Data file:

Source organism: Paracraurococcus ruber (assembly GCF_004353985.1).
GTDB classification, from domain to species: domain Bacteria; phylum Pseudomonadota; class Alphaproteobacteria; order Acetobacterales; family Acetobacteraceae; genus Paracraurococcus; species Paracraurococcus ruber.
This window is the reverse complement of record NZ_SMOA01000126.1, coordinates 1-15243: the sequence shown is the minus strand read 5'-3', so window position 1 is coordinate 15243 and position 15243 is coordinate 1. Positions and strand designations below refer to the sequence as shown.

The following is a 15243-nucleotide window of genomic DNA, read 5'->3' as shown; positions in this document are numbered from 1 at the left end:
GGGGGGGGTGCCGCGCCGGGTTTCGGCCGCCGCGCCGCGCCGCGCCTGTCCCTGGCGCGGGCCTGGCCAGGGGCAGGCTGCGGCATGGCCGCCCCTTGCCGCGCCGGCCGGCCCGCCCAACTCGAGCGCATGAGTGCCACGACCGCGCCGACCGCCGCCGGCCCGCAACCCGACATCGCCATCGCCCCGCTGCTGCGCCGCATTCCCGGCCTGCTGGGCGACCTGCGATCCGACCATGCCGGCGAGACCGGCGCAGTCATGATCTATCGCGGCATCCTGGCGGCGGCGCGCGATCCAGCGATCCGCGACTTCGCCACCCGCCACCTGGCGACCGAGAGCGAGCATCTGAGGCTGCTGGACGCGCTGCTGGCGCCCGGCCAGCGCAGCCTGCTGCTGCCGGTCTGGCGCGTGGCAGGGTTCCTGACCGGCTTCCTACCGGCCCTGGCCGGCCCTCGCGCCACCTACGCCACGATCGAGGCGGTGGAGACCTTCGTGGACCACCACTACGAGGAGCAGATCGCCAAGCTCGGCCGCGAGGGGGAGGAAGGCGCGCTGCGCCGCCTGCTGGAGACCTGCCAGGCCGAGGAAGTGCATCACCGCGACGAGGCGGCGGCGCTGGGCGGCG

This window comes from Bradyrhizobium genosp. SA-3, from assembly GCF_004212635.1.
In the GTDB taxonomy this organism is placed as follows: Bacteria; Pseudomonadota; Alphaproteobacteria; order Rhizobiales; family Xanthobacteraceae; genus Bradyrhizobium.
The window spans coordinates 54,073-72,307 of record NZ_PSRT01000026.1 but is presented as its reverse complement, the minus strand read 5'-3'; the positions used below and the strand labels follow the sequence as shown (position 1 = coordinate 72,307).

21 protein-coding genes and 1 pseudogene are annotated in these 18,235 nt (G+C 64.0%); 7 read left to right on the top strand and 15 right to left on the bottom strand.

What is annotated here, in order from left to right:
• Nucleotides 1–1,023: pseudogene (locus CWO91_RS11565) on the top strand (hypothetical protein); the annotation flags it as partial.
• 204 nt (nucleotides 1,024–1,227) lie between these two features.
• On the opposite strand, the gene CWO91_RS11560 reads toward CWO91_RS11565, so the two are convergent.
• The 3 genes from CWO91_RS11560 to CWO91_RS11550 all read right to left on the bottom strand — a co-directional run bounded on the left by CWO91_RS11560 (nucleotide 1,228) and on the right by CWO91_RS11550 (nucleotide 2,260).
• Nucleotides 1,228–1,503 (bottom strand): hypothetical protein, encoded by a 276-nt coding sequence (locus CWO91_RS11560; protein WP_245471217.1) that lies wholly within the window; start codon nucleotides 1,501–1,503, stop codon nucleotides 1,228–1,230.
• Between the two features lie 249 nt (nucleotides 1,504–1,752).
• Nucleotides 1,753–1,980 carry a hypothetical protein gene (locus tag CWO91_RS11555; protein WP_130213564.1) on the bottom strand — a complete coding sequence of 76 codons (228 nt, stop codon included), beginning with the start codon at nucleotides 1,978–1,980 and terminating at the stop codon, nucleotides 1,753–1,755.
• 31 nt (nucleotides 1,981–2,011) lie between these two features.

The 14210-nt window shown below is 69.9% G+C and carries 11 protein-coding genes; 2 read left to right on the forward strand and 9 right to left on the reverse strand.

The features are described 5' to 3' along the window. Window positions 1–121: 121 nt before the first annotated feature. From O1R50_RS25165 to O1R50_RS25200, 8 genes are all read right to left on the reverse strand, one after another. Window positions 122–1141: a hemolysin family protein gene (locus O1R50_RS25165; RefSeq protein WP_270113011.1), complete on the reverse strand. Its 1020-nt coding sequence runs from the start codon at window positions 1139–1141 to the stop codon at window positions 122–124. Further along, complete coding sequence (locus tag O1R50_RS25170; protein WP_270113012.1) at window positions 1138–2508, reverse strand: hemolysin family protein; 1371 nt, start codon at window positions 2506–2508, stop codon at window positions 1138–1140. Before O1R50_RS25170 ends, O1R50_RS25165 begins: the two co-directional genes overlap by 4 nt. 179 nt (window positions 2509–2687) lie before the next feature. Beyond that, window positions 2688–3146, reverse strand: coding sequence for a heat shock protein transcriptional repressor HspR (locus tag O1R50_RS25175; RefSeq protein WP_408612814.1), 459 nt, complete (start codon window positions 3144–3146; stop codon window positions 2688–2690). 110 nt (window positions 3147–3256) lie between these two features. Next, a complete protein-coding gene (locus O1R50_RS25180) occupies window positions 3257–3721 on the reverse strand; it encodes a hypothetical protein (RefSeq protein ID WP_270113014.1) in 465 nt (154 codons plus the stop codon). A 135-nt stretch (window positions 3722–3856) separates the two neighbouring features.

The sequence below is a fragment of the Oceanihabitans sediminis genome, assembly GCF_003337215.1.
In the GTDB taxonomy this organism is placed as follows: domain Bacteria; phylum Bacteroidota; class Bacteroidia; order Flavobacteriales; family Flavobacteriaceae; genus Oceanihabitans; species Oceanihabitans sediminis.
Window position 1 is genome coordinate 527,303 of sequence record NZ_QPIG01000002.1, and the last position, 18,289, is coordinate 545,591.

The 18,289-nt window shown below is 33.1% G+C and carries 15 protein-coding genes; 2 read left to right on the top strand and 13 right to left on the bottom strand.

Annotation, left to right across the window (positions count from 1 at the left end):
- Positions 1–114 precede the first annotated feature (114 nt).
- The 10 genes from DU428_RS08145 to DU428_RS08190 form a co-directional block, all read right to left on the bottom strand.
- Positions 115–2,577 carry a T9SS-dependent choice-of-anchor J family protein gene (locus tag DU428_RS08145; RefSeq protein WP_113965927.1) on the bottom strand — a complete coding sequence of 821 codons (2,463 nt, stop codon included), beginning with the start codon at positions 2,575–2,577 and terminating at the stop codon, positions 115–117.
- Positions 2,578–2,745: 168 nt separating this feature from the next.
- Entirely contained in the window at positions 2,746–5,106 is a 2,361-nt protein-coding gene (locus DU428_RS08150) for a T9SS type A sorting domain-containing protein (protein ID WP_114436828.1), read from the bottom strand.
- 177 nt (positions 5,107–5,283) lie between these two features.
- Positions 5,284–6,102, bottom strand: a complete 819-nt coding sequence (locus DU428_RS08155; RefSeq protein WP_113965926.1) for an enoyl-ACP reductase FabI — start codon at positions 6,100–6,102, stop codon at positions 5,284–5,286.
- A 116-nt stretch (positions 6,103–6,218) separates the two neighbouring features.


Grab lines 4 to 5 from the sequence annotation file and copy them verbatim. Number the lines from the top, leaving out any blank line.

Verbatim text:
The following is a 15243-nucleotide window of genomic DNA, read 5'->3' as shown; positions in this document are numbered from 1 at the left end:
GGGGGGGGTGCCGCGCCGGGTTTCGGCCGCCGCGCCGCGCCGCGCCTGTCCCTGGCGCGGGCCTGGCCAGGGGCAGGCTGCGGCATGGCCGCCCCTTGCCGCGCCGGCCGGCCCGCCCAACTCGAGCGCATGAGTGCCACGACCGCGCCGACCGCCGCCGGCCCGCAACCCGACATCGCCATCGCCCCGCTGCTGCGCCGCATTCCCGGCCTGCTGGGCGACCTGCGATCCGACCATGCCGGCGAGACCGGCGCAGTCATGATCTATCGCGGCATCCTGGCGGCGGCGCGCGATCCAGCGATCCGCGACTTCGCCACCCGCCACCTGGCGACCGAGAGCGAGCATCTGAGGCTGCTGGACGCGCTGCTGGCGCCCGGCCAGCGCAGCCTGCTGCTGCCGGTCTGGCGCGTGGCAGGGTTCCTGACCGGCTTCCTACCGGCCCTGGCCGGCCCTCGCGCCACCTACGCCACGATCGAGGCGGTGGAGACCTTCGTGGACCACCACTACGAGGAGCAGATCGCCAAGCTCGGCCGCGAGGGGGAGGAAGGCGCGCTGCGCCGCCTGCTGGAGACCTGCCAGGCCGAGGAAGTGCATCACCGCGACGAGGCGGCGGCGCTGGGCGGCG